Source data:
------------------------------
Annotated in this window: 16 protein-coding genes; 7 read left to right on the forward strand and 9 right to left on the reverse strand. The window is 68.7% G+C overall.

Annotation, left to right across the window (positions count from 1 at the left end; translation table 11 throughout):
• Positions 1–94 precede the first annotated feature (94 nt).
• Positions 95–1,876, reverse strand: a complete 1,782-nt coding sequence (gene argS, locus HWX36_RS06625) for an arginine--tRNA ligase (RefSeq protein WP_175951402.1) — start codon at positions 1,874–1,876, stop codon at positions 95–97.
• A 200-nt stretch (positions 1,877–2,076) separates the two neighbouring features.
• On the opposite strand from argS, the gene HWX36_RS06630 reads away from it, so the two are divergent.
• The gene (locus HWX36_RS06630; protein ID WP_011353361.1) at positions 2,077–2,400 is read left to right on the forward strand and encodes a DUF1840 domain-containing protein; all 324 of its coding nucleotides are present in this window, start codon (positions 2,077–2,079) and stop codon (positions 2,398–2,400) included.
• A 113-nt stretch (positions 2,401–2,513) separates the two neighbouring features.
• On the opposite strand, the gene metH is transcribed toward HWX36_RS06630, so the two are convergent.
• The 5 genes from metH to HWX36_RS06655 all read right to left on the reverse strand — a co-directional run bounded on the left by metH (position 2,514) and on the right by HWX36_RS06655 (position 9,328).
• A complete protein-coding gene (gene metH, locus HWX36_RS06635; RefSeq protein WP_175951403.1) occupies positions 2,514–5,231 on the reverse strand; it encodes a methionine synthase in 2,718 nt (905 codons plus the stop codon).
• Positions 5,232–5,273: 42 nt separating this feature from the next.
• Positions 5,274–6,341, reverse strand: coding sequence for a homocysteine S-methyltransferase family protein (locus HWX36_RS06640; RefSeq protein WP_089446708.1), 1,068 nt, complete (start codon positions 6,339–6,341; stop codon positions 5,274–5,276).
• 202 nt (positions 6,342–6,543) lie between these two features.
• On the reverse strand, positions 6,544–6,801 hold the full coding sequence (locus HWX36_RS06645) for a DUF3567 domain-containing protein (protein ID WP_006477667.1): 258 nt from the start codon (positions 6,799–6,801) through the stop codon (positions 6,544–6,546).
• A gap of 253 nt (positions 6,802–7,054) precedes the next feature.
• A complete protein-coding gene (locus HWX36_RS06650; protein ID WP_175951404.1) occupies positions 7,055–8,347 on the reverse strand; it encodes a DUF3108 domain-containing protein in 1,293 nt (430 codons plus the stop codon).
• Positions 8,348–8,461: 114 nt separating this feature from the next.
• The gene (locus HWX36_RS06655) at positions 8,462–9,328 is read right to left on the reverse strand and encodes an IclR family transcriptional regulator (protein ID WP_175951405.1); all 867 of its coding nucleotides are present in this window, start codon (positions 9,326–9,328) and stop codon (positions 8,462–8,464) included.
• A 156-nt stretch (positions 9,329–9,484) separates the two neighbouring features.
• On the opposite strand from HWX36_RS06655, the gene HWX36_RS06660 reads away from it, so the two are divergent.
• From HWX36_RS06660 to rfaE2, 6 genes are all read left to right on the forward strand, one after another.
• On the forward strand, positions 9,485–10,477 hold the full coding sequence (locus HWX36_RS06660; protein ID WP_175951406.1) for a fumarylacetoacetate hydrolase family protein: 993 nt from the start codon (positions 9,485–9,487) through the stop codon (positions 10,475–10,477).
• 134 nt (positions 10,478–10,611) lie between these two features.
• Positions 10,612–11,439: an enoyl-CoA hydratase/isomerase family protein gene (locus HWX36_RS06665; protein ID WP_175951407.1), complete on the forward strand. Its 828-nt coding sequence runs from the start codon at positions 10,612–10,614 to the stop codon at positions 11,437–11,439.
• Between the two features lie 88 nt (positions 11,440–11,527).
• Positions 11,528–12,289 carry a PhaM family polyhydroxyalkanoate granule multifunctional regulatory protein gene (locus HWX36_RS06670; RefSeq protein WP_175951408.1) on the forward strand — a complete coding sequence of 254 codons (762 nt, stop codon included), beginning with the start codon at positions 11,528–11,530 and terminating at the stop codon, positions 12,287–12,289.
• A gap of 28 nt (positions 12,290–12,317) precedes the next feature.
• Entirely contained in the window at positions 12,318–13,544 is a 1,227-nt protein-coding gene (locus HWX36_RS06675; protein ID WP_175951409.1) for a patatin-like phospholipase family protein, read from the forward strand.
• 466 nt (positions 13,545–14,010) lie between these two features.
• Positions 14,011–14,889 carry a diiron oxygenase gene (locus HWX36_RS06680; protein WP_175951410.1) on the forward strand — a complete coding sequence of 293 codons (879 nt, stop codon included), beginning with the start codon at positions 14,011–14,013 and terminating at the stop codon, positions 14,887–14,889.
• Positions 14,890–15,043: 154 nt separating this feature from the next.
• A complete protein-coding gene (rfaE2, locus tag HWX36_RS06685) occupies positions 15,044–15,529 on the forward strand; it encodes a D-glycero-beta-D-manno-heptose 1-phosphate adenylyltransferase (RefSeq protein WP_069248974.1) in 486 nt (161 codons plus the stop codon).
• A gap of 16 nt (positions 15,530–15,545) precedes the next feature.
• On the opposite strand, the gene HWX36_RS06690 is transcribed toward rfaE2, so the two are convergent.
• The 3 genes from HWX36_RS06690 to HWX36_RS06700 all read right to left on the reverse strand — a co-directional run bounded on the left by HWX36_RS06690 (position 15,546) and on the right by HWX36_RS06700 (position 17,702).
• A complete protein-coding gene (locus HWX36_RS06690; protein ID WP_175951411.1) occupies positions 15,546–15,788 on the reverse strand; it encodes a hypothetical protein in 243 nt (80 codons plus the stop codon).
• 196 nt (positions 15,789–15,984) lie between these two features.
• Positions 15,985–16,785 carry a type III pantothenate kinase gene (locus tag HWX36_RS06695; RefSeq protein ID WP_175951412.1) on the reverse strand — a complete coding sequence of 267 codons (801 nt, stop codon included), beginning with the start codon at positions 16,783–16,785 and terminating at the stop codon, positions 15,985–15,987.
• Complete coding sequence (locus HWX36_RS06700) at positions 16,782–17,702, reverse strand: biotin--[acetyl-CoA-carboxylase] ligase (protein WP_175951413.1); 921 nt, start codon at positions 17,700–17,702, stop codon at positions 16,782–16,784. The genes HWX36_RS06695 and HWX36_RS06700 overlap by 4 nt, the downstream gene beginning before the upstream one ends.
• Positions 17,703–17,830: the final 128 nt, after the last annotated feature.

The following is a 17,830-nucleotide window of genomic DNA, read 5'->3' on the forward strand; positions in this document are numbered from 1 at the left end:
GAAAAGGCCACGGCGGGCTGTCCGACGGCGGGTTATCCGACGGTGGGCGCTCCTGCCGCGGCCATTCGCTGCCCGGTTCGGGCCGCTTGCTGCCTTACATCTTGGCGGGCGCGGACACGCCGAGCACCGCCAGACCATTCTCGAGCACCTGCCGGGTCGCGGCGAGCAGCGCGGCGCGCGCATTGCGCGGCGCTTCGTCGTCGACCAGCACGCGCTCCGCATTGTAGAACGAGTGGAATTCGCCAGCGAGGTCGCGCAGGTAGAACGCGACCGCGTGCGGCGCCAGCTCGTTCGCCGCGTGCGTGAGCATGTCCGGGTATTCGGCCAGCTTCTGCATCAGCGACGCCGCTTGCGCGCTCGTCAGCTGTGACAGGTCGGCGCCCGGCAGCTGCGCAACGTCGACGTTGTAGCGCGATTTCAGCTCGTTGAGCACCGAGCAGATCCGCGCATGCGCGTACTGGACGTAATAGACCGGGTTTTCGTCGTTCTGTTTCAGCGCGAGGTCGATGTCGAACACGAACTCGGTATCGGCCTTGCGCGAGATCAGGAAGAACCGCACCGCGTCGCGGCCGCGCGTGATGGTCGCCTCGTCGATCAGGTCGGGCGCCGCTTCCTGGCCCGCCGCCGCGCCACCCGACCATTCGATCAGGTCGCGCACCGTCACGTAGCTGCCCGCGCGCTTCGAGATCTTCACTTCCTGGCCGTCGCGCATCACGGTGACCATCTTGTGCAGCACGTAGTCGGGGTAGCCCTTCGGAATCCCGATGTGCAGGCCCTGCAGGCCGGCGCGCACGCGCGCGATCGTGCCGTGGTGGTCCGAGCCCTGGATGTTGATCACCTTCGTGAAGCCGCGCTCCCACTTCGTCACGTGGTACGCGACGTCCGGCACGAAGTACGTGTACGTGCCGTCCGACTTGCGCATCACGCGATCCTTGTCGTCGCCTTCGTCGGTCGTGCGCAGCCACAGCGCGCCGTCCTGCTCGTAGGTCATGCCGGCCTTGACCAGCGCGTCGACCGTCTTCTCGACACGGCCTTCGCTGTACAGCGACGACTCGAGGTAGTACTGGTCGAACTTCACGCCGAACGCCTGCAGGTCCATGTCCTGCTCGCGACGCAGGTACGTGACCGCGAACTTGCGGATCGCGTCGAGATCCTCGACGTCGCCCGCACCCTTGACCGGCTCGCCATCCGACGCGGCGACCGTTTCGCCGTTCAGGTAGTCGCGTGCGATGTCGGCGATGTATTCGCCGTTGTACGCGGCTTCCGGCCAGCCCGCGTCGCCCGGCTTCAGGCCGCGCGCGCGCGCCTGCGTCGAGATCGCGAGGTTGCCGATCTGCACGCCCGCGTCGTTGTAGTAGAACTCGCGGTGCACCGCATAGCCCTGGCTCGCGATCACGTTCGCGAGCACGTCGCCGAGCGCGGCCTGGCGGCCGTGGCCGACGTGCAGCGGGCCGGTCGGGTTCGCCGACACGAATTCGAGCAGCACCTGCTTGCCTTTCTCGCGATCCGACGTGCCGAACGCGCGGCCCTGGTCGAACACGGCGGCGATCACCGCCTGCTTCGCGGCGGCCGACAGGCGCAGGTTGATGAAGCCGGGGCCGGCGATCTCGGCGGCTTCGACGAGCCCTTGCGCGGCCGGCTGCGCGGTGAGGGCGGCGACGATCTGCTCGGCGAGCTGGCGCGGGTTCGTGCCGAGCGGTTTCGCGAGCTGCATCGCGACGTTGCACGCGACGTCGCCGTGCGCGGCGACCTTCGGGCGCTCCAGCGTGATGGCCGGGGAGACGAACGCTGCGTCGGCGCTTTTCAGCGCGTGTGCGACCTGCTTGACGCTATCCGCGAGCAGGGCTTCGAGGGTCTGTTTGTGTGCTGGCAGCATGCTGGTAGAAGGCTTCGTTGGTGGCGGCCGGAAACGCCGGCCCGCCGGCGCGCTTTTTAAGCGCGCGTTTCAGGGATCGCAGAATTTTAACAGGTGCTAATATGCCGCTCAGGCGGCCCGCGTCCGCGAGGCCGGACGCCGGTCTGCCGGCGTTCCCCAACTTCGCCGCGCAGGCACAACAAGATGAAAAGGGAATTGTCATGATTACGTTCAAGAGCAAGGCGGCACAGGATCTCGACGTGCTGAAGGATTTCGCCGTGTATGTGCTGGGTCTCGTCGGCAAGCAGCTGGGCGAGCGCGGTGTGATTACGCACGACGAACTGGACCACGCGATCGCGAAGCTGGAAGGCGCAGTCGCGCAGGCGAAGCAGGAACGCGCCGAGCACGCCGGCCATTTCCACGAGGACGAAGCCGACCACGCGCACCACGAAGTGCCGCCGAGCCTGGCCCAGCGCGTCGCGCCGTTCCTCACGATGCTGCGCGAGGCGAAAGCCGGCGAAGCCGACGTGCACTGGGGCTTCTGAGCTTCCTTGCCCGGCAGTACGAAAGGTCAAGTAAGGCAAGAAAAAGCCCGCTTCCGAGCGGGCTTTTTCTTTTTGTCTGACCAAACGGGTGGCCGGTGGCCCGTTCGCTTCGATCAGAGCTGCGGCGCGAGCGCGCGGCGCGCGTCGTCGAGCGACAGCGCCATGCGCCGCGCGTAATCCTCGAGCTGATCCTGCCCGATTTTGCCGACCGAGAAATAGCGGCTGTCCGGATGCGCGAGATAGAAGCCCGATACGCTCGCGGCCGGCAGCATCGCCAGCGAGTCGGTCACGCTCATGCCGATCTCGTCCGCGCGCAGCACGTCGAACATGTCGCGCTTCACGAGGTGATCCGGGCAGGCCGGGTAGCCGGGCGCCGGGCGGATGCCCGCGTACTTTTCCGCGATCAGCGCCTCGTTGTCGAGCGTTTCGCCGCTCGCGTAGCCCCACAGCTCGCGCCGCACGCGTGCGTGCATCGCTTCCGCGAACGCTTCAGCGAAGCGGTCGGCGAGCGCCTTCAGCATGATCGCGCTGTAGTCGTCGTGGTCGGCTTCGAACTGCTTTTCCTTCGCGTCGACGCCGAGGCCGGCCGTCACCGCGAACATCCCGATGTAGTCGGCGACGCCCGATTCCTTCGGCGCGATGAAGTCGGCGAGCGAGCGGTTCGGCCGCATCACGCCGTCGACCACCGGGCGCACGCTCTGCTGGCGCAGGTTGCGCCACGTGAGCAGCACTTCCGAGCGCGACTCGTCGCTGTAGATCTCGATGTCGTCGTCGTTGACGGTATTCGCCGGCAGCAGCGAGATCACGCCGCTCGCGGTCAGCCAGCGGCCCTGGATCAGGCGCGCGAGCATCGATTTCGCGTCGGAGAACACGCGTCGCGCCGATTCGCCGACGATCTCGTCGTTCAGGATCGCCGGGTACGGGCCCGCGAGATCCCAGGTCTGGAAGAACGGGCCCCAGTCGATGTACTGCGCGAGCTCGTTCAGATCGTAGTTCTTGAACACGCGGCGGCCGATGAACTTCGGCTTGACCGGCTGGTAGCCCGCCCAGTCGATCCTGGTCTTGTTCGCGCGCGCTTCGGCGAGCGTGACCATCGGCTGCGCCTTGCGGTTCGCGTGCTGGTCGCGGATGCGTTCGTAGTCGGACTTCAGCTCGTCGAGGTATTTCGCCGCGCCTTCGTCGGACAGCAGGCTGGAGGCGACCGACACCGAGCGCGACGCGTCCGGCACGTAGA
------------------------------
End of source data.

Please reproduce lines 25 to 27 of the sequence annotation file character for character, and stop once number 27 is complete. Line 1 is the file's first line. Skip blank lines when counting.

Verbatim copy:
• Positions 10,612–11,439: an enoyl-CoA hydratase/isomerase family protein gene (locus HWX36_RS06665; protein ID WP_175951407.1), complete on the forward strand. Its 828-nt coding sequence runs from the start codon at positions 10,612–10,614 to the stop codon at positions 11,437–11,439.
• Between the two features lie 88 nt (positions 11,440–11,527).
• Positions 11,528–12,289 carry a PhaM family polyhydroxyalkanoate granule multifunctional regulatory protein gene (locus HWX36_RS06670; RefSeq protein WP_175951408.1) on the forward strand — a complete coding sequence of 254 codons (762 nt, stop codon included), beginning with the start codon at positions 11,528–11,530 and terminating at the stop codon, positions 12,287–12,289.